In this chapter, we will cover the following topics:

In this chapter, we will see several advanced features and usage examples of the Jupyter Notebook. As we have only seen basic features in the previous chapters, we will dive deeper into the architecture of the Notebook here.

The Notebook ecosystem

Jupyter notebooks are represented as JavaScript Object Notation (JSON) documents. JSON is a language-independent, text-based file format for representing structured documents. As such, notebooks can be processed by any programming language, and they can be converted to other formats such as Markdown, HTML, LaTeX/PDF, and others.

There is an ecosystem of tools around the Notebook. Notebooks are being used to create slides, teaching materials, blog posts, research papers, and even books. In fact, this very book is entirely written in the Notebook using the Markdown format and a custom-made Python tool.

JupyterLab is the next generation of the Jupyter Notebook. It is still in an early stage of development at the time of this writing. We cover it in the last recipe of this chapter.

Architecture of the Jupyter Notebook

Jupyter implements a two-process model, with a kernel and a client. The client is the interface offering the user the ability to send code to the kernel. The kernel executes the code and returns the result to the client for display. In the Read-Evaluate-Print Loop (REPL) terminology, the kernel implements the Evaluate, whereas the client implements the Read and the Print of the process.

The client can be a Qt widget if we run the Qt console, or a browser if we run the Jupyter Notebook. In the Jupyter Notebook, the kernel receives entire cells at once, so it has no notion of a notebook. There is a strong decoupling between the linear document containing the notebook, and the underlying kernel.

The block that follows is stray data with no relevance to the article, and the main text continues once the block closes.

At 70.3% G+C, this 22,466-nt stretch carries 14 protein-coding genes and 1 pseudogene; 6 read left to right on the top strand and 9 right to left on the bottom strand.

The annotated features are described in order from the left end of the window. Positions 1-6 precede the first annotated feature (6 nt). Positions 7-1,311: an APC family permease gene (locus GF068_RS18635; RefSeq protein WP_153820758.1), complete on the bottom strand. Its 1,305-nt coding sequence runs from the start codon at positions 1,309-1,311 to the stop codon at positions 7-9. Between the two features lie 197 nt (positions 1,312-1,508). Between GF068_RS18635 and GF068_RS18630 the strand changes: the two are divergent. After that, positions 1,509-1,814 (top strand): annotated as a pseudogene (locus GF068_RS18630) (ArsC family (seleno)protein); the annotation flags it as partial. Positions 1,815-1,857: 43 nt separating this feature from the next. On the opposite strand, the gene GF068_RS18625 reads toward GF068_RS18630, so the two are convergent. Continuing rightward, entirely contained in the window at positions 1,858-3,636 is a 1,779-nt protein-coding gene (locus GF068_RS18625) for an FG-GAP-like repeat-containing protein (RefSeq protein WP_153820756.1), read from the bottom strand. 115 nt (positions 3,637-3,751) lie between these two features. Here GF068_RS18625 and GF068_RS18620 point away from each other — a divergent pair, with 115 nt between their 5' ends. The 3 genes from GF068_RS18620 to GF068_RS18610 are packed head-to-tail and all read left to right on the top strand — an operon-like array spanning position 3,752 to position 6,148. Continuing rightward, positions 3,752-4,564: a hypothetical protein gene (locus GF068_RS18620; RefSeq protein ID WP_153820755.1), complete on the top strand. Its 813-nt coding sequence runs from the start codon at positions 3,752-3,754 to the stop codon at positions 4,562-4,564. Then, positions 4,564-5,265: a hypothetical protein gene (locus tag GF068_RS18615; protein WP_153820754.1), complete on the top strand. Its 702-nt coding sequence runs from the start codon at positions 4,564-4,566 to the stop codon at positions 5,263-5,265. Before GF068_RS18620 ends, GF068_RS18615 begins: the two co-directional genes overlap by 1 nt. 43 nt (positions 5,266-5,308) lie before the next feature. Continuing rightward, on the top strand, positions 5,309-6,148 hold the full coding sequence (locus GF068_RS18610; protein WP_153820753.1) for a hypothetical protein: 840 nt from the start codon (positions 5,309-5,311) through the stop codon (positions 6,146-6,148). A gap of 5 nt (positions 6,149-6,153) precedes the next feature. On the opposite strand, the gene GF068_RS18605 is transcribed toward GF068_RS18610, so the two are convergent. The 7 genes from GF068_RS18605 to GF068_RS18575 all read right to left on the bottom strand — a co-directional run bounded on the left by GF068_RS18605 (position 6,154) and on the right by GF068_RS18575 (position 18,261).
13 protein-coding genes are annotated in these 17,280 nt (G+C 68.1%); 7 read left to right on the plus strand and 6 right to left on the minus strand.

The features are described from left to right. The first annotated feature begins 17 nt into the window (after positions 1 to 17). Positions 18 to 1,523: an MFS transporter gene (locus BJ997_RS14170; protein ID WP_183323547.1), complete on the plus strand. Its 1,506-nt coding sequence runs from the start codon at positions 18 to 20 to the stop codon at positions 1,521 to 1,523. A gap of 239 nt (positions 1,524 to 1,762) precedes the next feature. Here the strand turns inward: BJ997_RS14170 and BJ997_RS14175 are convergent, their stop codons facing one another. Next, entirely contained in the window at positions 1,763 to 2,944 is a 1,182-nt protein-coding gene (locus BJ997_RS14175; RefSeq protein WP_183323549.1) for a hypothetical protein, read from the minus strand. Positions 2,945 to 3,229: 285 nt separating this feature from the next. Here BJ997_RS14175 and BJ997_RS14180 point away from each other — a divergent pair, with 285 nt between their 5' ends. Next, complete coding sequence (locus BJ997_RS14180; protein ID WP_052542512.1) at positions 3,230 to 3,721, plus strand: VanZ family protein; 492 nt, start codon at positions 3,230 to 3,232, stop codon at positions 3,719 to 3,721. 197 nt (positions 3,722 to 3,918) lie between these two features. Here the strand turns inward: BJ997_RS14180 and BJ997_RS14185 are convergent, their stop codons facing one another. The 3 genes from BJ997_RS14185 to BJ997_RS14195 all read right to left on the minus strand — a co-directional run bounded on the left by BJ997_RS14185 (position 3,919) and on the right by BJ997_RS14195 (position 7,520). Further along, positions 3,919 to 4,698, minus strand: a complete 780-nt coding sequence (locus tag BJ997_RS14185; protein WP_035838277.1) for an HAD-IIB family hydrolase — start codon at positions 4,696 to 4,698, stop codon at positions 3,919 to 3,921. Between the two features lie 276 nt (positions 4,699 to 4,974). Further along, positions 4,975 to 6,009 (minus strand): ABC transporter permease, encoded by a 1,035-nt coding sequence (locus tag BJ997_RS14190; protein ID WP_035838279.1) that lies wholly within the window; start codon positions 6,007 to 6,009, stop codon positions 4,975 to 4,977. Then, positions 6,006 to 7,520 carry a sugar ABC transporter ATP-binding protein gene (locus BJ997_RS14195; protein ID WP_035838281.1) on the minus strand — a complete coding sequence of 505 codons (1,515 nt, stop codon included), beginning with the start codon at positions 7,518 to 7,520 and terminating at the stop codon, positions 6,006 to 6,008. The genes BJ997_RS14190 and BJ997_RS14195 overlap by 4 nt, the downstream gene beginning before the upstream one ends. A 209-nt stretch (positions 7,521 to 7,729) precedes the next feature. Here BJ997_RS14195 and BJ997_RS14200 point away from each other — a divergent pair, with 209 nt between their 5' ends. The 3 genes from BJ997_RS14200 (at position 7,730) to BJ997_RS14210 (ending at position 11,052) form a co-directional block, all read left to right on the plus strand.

All communication procedures between the different processes are implemented on top of the ZeroMQ (or ZMQ) messaging protocol ( The Notebook communicates with the underlying kernel using WebSocket, a TCP-based protocol implemented in modern web browsers.

Connecting multiple clients to one kernel

In a notebook, typing %connect_info in a cell gives the information we need to connect a new client (such as a Qt console) to the underlying kernel:

  "shell_port": 58645,
  "iopub_port": 47422,
  "stdin_port": 60550,
  "control_port": 39092,
  "hb_port": 49409,
  "ip": "",
  "key": "2298f955-7020b0ce534e7a8d81053d43",
  "transport": "tcp",
  "signature_scheme": "hmac-sha256",
  "kernel_name": ""

Paste the above JSON into a file, and connect with:
    $> jupyter <app> --existing <file>
or, if you are local, you can connect with just:
    $> jupyter <app> --existing kernel-4342f625-a8...
or even just:
    $> jupyter <app> --existing
if this is the most recent Jupyter kernel you
    have started.

Here, <app> is console, qtconsole, or notebook


JupyterHub, available at, is a Python library that can be used to serve notebooks to a set of end-users, for example students of a particular class, or lab members in a research group. It handles user authentication and other low-level details.

Security in notebooks

It is possible for an attacker to put malicious code in a Jupyter notebook. Since notebooks may contain hidden JavaScript code in a cell output, it is theoretically possible for malicious code to execute surreptitiously when the user opens a notebook.

For this reason, Jupyter has a security model where HTML and JavaScript code in a notebook can be either trusted or untrusted. Outputs generated by the user are always trusted. However, outputs that were already there when the user first opened an existing notebook are untrusted.

The security model is based on a cryptographic signature present in every notebook. This signature is generated using a secret key owned by every user.


The following are some references about the Notebook architecture:

Here are a few kernels in non-Python languages for the Notebook: